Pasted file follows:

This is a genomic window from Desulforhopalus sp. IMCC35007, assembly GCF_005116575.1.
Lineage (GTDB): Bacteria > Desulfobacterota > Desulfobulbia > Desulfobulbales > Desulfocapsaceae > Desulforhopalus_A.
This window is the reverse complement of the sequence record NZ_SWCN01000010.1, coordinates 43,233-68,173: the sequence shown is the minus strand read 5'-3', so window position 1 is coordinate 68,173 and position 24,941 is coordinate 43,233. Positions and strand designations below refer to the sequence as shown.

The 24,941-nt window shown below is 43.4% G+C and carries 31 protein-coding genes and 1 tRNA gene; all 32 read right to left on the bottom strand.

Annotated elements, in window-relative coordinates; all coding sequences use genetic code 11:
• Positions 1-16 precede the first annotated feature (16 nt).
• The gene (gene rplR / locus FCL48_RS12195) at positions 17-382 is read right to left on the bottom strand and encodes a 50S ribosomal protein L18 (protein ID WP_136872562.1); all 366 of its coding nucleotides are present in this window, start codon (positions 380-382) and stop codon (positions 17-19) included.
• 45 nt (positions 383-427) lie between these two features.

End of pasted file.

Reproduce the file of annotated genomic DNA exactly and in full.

This is a genomic window from Desulforhopalus sp. IMCC35007, assembly GCF_005116575.1.
Lineage (GTDB): Bacteria > Desulfobacterota > Desulfobulbia > Desulfobulbales > Desulfocapsaceae > Desulforhopalus_A.
This window is the reverse complement of the sequence record NZ_SWCN01000010.1, coordinates 43,233-68,173: the sequence shown is the minus strand read 5'-3', so window position 1 is coordinate 68,173 and position 24,941 is coordinate 43,233. Positions and strand designations below refer to the sequence as shown.

The 24,941-nt window shown below is 43.4% G+C and carries 31 protein-coding genes and 1 tRNA gene; all 32 read right to left on the bottom strand.

Annotated elements, in window-relative coordinates; all coding sequences use genetic code 11:
• Positions 1-16 precede the first annotated feature (16 nt).
• The gene (gene rplR / locus FCL48_RS12195) at positions 17-382 is read right to left on the bottom strand and encodes a 50S ribosomal protein L18 (protein ID WP_136872562.1); all 366 of its coding nucleotides are present in this window, start codon (positions 380-382) and stop codon (positions 17-19) included.
• 45 nt (positions 383-427) lie between these two features.